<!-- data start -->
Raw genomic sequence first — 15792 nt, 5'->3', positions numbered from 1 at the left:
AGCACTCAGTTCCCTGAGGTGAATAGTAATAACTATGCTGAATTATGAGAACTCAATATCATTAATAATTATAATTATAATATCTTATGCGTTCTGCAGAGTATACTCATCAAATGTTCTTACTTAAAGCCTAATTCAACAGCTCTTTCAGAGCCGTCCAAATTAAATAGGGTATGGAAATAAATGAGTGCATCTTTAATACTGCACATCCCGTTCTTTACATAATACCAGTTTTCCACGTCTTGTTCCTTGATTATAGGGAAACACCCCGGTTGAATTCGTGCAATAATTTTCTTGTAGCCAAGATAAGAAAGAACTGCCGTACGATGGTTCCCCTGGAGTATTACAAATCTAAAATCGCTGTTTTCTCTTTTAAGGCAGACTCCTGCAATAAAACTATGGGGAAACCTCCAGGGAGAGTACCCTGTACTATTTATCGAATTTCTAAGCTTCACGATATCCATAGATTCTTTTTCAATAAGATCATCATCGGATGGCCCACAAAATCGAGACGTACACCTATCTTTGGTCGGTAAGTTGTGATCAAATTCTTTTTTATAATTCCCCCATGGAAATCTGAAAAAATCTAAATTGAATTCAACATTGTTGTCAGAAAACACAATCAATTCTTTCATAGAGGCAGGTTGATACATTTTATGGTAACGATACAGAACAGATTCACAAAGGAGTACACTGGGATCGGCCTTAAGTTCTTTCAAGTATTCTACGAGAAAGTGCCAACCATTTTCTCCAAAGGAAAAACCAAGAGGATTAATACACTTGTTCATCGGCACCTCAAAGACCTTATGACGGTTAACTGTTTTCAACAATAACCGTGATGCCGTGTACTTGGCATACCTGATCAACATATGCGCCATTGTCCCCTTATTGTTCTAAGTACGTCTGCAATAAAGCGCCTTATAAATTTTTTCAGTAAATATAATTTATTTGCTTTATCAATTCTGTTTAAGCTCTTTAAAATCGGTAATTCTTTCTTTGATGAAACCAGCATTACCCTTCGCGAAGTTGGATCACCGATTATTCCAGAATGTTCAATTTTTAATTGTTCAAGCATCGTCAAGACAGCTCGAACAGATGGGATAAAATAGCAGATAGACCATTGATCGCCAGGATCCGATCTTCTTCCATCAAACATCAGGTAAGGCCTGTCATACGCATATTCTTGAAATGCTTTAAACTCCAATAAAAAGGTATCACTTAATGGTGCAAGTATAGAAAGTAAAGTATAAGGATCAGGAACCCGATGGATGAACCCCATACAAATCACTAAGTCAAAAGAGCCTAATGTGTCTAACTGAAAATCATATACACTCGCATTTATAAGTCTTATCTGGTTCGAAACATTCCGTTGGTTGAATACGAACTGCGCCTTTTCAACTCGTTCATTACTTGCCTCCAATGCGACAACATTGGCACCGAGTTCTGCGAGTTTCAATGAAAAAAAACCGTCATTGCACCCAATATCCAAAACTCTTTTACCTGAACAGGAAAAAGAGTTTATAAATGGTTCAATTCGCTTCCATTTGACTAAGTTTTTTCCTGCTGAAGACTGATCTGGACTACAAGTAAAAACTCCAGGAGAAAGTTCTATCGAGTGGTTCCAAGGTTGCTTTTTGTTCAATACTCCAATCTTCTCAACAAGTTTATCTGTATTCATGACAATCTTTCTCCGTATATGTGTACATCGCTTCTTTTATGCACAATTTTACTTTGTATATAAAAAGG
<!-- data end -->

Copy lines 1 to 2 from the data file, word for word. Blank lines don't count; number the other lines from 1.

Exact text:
Raw genomic sequence first — 15792 nt, 5'->3', positions numbered from 1 at the left:
AGCACTCAGTTCCCTGAGGTGAATAGTAATAACTATGCTGAATTATGAGAACTCAATATCATTAATAATTATAATTATAATATCTTATGCGTTCTGCAGAGTATACTCATCAAATGTTCTTACTTAAAGCCTAATTCAACAGCTCTTTCAGAGCCGTCCAAATTAAATAGGGTATGGAAATAAATGAGTGCATCTTTAATACTGCACATCCCGTTCTTTACATAATACCAGTTTTCCACGTCTTGTTCCTTGATTATAGGGAAACACCCCGGTTGAATTCGTGCAATAATTTTCTTGTAGCCAAGATAAGAAAGAACTGCCGTACGATGGTTCCCCTGGAGTATTACAAATCTAAAATCGCTGTTTTCTCTTTTAAGGCAGACTCCTGCAATAAAACTATGGGGAAACCTCCAGGGAGAGTACCCTGTACTATTTATCGAATTTCTAAGCTTCACGATATCCATAGATTCTTTTTCAATAAGATCATCATCGGATGGCCCACAAAATCGAGACGTACACCTATCTTTGGTCGGTAAGTTGTGATCAAATTCTTTTTTATAATTCCCCCATGGAAATCTGAAAAAATCTAAATTGAATTCAACATTGTTGTCAGAAAACACAATCAATTCTTTCATAGAGGCAGGTTGATACATTTTATGGTAACGATACAGAACAGATTCACAAAGGAGTACACTGGGATCGGCCTTAAGTTCTTTCAAGTATTCTACGAGAAAGTGCCAACCATTTTCTCCAAAGGAAAAACCAAGAGGATTAATACACTTGTTCATCGGCACCTCAAAGACCTTATGACGGTTAACTGTTTTCAACAATAACCGTGATGCCGTGTACTTGGCATACCTGATCAACATATGCGCCATTGTCCCCTTATTGTTCTAAGTACGTCTGCAATAAAGCGCCTTATAAATTTTTTCAGTAAATATAATTTATTTGCTTTATCAATTCTGTTTAAGCTCTTTAAAATCGGTAATTCTTTCTTTGATGAAACCAGCATTACCCTTCGCGAAGTTGGATCACCGATTATTCCAGAATGTTCAATTTTTAATTGTTCAAGCATCGTCAAGACAGCTCGAACAGATGGGATAAAATAGCAGATAGACCATTGATCGCCAGGATCCGATCTTCTTCCATCAAACATCAGGTAAGGCCTGTCATACGCATATTCTTGAAATGCTTTAAACTCCAATAAAAAGGTATCACTTAATGGTGCAAGTATAGAAAGTAAAGTATAAGGATCAGGAACCCGATGGATGAACCCCATACAAATCACTAAGTCAAAAGAGCCTAATGTGTCTAACTGAAAATCATATACACTCGCATTTATAAGTCTTATCTGGTTCGAAACATTCCGTTGGTTGAATACGAACTGCGCCTTTTCAACTCGTTCATTACTTGCCTCCAATGCGACAACATTGGCACCGAGTTCTGCGAGTTTCAATGAAAAAAAACCGTCATTGCACCCAATATCCAAAACTCTTTTACCTGAACAGGAAAAAGAGTTTATAAATGGTTCAATTCGCTTCCATTTGACTAAGTTTTTTCCTGCTGAAGACTGATCTGGACTACAAGTAAAAACTCCAGGAGAAAGTTCTATCGAGTGGTTCCAAGGTTGCTTTTTGTTCAATACTCCAATCTTCTCAACAAGTTTATCTGTATTCATGACAATCTTTCTCCGTATATGTGTACATCGCTTCTTTTATGCACAATTTTACTTTGTATATAAAAAGG